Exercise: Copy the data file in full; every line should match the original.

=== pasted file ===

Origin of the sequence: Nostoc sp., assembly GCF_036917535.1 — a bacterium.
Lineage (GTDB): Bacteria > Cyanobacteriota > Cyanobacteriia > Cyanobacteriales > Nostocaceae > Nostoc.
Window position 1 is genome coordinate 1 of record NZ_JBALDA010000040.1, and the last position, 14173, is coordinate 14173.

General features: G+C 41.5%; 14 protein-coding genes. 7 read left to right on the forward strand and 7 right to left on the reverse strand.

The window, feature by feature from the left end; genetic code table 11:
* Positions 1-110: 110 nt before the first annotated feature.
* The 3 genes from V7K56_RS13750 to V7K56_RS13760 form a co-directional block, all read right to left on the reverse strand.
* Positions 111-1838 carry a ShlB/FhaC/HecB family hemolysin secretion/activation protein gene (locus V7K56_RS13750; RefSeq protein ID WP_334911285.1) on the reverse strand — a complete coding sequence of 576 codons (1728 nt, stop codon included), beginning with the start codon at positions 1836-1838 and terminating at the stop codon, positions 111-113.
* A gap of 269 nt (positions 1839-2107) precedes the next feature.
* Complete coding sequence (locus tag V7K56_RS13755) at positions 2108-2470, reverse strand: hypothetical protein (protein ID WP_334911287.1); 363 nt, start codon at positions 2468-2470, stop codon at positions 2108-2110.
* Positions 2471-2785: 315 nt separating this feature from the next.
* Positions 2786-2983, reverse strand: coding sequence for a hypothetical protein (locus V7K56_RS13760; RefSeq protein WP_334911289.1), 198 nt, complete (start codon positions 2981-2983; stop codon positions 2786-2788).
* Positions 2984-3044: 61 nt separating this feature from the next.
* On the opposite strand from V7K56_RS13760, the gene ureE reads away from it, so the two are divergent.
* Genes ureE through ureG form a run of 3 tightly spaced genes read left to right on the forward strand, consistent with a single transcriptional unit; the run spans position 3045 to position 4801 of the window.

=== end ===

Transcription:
Origin of the sequence: Nostoc sp., assembly GCF_036917535.1 — a bacterium.
Lineage (GTDB): Bacteria > Cyanobacteriota > Cyanobacteriia > Cyanobacteriales > Nostocaceae > Nostoc.
Window position 1 is genome coordinate 1 of record NZ_JBALDA010000040.1, and the last position, 14173, is coordinate 14173.

General features: G+C 41.5%; 14 protein-coding genes. 7 read left to right on the forward strand and 7 right to left on the reverse strand.

The window, feature by feature from the left end; genetic code table 11:
* Positions 1-110: 110 nt before the first annotated feature.
* The 3 genes from V7K56_RS13750 to V7K56_RS13760 form a co-directional block, all read right to left on the reverse strand.
* Positions 111-1838 carry a ShlB/FhaC/HecB family hemolysin secretion/activation protein gene (locus V7K56_RS13750; RefSeq protein ID WP_334911285.1) on the reverse strand — a complete coding sequence of 576 codons (1728 nt, stop codon included), beginning with the start codon at positions 1836-1838 and terminating at the stop codon, positions 111-113.
* A gap of 269 nt (positions 1839-2107) precedes the next feature.
* Complete coding sequence (locus tag V7K56_RS13755) at positions 2108-2470, reverse strand: hypothetical protein (protein ID WP_334911287.1); 363 nt, start codon at positions 2468-2470, stop codon at positions 2108-2110.
* Positions 2471-2785: 315 nt separating this feature from the next.
* Positions 2786-2983, reverse strand: coding sequence for a hypothetical protein (locus V7K56_RS13760; RefSeq protein WP_334911289.1), 198 nt, complete (start codon positions 2981-2983; stop codon positions 2786-2788).
* Positions 2984-3044: 61 nt separating this feature from the next.
* On the opposite strand from V7K56_RS13760, the gene ureE reads away from it, so the two are divergent.
* Genes ureE through ureG form a run of 3 tightly spaced genes read left to right on the forward strand, consistent with a single transcriptional unit; the run spans position 3045 to position 4801 of the window.